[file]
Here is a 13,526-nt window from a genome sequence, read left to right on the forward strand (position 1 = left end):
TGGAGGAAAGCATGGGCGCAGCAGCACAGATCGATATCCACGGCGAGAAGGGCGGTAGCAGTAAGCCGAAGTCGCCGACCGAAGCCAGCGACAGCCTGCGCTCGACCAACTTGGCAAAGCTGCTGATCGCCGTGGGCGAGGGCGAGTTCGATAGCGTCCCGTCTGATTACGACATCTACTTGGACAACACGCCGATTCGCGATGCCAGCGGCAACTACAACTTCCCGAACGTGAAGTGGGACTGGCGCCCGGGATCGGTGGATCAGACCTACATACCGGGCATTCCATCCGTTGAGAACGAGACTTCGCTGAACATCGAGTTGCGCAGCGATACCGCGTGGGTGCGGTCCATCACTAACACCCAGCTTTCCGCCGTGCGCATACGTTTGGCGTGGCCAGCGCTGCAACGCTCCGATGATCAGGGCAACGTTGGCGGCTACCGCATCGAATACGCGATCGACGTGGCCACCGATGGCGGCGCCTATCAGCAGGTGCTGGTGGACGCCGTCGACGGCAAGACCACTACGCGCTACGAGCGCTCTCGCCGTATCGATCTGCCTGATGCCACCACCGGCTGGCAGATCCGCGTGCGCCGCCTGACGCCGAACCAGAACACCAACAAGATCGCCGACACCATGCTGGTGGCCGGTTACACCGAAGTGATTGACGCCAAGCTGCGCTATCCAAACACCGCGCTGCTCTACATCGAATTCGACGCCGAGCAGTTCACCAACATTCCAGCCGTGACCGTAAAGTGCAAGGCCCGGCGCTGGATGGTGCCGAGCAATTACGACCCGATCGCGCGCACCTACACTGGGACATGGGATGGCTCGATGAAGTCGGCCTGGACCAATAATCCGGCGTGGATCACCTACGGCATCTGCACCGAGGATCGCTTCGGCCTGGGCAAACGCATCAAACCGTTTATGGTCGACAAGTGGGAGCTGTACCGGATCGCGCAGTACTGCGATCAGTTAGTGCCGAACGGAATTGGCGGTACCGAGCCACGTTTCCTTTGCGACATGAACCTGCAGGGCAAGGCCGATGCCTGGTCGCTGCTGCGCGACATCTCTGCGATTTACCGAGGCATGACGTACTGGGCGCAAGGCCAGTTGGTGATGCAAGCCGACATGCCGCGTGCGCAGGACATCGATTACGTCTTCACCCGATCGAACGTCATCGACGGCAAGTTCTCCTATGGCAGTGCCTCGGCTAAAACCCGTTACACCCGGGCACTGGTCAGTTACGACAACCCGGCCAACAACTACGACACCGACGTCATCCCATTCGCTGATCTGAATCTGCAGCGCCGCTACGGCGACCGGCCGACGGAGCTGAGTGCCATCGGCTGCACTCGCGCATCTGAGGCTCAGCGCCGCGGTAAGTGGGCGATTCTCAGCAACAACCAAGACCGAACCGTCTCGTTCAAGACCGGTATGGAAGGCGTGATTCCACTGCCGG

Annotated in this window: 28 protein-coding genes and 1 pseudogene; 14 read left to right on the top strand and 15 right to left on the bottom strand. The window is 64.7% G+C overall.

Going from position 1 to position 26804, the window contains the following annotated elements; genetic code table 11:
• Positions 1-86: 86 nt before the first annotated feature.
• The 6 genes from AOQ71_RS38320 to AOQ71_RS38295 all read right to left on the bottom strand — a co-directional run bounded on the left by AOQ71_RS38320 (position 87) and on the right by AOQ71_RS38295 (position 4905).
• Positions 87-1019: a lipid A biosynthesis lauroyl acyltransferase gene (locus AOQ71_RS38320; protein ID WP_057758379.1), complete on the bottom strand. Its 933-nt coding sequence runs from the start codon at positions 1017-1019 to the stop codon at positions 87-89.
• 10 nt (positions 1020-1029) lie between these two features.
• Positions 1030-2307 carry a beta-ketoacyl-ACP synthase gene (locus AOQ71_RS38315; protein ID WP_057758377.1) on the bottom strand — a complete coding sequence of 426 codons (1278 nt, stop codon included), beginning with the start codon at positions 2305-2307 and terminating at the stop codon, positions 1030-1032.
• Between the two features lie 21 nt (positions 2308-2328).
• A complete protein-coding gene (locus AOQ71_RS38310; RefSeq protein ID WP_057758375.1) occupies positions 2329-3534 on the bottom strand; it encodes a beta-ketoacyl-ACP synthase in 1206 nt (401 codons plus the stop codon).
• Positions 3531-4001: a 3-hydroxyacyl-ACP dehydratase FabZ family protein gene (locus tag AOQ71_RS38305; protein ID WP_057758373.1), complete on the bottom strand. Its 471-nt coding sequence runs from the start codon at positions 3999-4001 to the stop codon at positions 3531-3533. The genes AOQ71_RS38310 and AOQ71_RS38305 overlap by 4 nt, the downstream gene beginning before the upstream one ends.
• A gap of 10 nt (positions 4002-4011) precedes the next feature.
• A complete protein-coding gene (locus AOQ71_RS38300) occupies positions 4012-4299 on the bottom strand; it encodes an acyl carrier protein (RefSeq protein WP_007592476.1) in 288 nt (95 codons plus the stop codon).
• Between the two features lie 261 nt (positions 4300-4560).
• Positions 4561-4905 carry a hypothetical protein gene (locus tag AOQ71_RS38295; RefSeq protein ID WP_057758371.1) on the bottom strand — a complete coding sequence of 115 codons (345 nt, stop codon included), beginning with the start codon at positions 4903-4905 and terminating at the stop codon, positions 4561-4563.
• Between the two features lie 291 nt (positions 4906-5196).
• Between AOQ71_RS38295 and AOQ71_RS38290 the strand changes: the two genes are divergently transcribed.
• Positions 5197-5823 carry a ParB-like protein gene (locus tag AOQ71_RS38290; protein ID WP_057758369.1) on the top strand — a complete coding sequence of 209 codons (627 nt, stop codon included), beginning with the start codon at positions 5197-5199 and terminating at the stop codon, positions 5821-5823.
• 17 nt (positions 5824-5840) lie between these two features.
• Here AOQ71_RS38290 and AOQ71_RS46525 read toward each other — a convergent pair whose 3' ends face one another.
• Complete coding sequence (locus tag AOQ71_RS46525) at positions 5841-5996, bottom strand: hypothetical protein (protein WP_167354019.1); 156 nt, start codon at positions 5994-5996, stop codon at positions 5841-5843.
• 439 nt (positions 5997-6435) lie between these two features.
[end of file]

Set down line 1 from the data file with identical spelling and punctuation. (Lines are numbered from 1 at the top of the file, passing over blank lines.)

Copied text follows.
Here is a 13,526-nt window from a genome sequence, read left to right on the forward strand (position 1 = left end):